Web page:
Epsom firefighter has sued before

Monitor staff
Friday, July 21, 2017

An Epsom firefighter pursuing the town for retaliation has sued a municipality before.

Twenty years before he filed a lawsuit against Epsom, accusing town officials of retaliating against him for reporting sexual harassment, Richard Bilodeau sued Allenstown.

In that suit, filed in 1995, Bilodeau claimed he was slandered by Allenstown fire rescue personnel, who had written to his employer at the time, the Tri-Town Volunteer Emergency Ambulance Service in Pembroke, to criticize his performance at a scene. 

Tri-Town investigated the incident and decided not to fire or discipline Bilodeau, according to court documents. He filed suit soon thereafter, saying the complaints had damaged his reputation in the community.

Allenstown, for their part, argued that whether or not the complaints had been true, criticism was par for the course in a public workplace.

“Employees who deal with the public and outside agencies have complaints made to their employers about their performance. This is a reality of the American workplace,” an attorney for Allenstown wrote in a motion to dismiss the case.

The 1995 case was quickly settled out of court, and it’s unclear whether Bilodeau received any money. Allenstown officials said the case was too old to know where to look for record of payment.

In the ongoing case, filed in 2015, Bilodeau alleged that town officials worked together to retaliate against him after he complained about sexual harassment from a police officer, which he said peaked in late 2010. Both Bilodeau and the officer, Brian Michael, who was named as a defendant in the suit, are still employed by Epsom.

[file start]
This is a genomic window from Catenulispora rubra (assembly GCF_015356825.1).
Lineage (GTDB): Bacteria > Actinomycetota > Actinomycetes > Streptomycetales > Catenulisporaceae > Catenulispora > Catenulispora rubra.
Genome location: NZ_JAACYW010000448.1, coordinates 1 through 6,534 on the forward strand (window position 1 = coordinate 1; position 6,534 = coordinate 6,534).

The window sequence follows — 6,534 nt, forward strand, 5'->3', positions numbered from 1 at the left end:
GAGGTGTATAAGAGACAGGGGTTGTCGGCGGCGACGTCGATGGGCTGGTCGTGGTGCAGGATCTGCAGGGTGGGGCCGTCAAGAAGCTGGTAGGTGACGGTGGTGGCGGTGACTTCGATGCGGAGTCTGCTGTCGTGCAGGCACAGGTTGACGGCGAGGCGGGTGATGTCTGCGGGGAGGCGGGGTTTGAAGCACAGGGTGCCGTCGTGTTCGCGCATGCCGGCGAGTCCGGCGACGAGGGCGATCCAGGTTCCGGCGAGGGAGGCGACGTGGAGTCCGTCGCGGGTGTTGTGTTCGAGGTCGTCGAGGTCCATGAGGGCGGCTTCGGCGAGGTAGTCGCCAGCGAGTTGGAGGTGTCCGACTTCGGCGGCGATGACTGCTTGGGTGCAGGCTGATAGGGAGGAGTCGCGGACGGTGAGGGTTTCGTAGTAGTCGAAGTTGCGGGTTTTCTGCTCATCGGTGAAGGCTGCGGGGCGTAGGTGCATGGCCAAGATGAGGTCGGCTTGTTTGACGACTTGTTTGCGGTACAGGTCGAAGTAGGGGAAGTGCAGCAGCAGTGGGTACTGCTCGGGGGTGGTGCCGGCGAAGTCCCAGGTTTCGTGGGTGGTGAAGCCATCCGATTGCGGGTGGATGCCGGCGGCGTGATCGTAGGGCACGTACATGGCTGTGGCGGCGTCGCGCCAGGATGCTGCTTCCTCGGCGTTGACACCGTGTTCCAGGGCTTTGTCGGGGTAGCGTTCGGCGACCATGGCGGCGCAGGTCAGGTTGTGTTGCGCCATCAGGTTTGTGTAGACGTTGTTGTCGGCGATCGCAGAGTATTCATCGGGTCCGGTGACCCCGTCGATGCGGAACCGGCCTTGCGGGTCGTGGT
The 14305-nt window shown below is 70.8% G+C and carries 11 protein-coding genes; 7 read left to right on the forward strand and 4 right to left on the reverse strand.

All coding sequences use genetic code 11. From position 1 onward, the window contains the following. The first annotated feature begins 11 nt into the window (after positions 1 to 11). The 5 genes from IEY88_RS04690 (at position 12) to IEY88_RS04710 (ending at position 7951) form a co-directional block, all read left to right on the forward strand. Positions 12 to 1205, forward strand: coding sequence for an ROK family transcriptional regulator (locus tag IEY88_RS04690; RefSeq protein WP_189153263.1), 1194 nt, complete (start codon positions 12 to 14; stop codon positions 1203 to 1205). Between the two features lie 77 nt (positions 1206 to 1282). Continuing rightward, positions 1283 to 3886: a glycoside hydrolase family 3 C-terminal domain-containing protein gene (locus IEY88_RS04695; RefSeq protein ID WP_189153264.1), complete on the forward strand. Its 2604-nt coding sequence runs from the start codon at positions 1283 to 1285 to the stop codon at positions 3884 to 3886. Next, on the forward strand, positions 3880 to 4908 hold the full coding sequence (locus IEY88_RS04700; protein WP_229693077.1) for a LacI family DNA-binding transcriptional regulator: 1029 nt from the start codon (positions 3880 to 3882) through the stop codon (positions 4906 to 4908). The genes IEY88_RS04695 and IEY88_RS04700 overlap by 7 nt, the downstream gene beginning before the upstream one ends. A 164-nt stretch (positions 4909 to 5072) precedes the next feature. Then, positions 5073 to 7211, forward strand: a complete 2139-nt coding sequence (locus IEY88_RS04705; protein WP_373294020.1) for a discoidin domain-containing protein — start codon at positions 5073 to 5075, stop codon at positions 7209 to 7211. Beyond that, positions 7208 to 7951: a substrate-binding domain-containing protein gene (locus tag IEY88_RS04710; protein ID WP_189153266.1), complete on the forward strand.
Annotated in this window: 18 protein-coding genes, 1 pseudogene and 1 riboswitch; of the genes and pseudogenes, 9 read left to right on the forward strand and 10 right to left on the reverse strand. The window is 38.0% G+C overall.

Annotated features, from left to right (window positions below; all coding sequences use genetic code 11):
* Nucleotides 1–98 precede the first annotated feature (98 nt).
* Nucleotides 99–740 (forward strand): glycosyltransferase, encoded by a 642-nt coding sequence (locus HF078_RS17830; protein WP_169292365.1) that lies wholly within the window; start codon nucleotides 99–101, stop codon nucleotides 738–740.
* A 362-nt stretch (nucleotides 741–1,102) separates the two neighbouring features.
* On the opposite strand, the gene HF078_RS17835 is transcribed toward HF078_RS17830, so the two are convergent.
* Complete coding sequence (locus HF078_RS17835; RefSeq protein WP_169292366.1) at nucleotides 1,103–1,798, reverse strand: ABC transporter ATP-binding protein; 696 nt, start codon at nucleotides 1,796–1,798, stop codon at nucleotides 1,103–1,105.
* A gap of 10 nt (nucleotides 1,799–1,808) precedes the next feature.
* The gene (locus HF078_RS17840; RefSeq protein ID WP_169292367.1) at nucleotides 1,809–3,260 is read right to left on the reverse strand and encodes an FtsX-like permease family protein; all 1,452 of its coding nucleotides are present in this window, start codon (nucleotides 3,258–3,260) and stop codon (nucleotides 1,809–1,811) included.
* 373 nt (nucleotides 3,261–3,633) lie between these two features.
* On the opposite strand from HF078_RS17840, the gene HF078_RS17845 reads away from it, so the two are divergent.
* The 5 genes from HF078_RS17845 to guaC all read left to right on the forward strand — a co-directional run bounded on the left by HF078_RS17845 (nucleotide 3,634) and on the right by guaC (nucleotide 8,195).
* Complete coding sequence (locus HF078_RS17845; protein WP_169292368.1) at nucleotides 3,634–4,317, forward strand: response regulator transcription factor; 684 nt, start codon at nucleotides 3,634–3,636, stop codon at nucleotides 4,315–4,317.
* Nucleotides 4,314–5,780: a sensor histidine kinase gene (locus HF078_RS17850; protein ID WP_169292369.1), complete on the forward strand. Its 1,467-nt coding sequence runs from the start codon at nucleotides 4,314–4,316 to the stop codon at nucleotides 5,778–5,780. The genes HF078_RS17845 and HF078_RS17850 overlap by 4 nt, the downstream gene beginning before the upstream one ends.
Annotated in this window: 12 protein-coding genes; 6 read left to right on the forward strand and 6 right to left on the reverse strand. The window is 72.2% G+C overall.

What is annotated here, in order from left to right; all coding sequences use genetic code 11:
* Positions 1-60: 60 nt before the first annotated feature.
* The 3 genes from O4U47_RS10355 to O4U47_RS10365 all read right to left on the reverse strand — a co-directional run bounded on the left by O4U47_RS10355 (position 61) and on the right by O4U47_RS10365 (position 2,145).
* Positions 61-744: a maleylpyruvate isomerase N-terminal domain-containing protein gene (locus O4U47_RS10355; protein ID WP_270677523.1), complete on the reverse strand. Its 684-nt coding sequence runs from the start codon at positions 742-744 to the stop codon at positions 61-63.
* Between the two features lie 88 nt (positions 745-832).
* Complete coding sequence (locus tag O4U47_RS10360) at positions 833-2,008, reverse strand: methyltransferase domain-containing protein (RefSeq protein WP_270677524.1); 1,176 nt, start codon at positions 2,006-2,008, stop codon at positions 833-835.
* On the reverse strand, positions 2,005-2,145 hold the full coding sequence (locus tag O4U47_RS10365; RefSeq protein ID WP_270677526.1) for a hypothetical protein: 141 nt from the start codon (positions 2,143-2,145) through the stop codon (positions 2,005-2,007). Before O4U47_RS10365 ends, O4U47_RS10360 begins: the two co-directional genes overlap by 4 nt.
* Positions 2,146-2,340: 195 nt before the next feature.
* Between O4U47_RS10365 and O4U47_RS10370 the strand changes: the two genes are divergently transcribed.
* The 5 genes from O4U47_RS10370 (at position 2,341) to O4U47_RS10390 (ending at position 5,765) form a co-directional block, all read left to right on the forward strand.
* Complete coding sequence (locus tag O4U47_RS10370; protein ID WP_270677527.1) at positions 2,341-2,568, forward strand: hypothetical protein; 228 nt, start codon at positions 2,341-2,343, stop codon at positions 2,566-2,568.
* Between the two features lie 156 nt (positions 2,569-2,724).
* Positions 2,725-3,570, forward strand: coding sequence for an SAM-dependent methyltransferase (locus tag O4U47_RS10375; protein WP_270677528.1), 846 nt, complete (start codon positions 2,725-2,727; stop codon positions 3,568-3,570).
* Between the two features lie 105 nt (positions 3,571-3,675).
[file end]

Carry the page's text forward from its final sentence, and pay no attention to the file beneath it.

A judge dismissed all claims against the police officer, ruling that if retaliation had occured, there wasn’t enough to hold the police officer responsible. The officer had maintained that the alleged harassment was never more than well-intentioned horseplay.

The town is fighting the remaining claims, and the case is scheduled for trial in November. 

Andrew Livernois, an attorney representing Epsom, said the town might bring up the prior suit in its defense.

“That very well may be an issue that we raise,” he said.

He noted that Bilodeau had been asked if he’d ever been in a lawsuit while being deposed for the Epsom suit. 

“Not to my knowledge,” Bilodeau answered, according to court documents.

Rules limit how much prior litigation can be brought up in a new suit, Livernois said. 

“To the extent that we can use that to impeach his credibility, we will,” he said.

Bilodeau’s attorney, Leslie Johnson, did not return a phone call and email seeking comment.

(Lola Duffort can be reached at 369-3321 or lduffort@cmonitor.com.)